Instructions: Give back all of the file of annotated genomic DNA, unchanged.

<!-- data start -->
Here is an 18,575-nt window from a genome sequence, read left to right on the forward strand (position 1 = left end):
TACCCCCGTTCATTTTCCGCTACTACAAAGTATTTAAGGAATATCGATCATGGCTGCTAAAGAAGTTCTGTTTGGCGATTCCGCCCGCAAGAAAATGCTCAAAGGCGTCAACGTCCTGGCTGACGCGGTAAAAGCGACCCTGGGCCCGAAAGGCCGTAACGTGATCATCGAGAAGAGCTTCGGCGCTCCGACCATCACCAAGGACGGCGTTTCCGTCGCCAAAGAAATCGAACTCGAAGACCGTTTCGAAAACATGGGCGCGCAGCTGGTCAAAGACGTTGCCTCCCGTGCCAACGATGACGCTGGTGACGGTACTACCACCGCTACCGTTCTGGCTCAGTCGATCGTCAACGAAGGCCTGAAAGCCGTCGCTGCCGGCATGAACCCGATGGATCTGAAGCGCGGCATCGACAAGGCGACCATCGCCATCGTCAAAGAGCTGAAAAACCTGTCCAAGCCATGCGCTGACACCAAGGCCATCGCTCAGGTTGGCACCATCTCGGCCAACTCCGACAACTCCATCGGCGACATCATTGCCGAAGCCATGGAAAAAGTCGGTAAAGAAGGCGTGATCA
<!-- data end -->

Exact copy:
Here is an 18,575-nt window from a genome sequence, read left to right on the forward strand (position 1 = left end):
TACCCCCGTTCATTTTCCGCTACTACAAAGTATTTAAGGAATATCGATCATGGCTGCTAAAGAAGTTCTGTTTGGCGATTCCGCCCGCAAGAAAATGCTCAAAGGCGTCAACGTCCTGGCTGACGCGGTAAAAGCGACCCTGGGCCCGAAAGGCCGTAACGTGATCATCGAGAAGAGCTTCGGCGCTCCGACCATCACCAAGGACGGCGTTTCCGTCGCCAAAGAAATCGAACTCGAAGACCGTTTCGAAAACATGGGCGCGCAGCTGGTCAAAGACGTTGCCTCCCGTGCCAACGATGACGCTGGTGACGGTACTACCACCGCTACCGTTCTGGCTCAGTCGATCGTCAACGAAGGCCTGAAAGCCGTCGCTGCCGGCATGAACCCGATGGATCTGAAGCGCGGCATCGACAAGGCGACCATCGCCATCGTCAAAGAGCTGAAAAACCTGTCCAAGCCATGCGCTGACACCAAGGCCATCGCTCAGGTTGGCACCATCTCGGCCAACTCCGACAACTCCATCGGCGACATCATTGCCGAAGCCATGGAAAAAGTCGGTAAAGAAGGCGTGATCA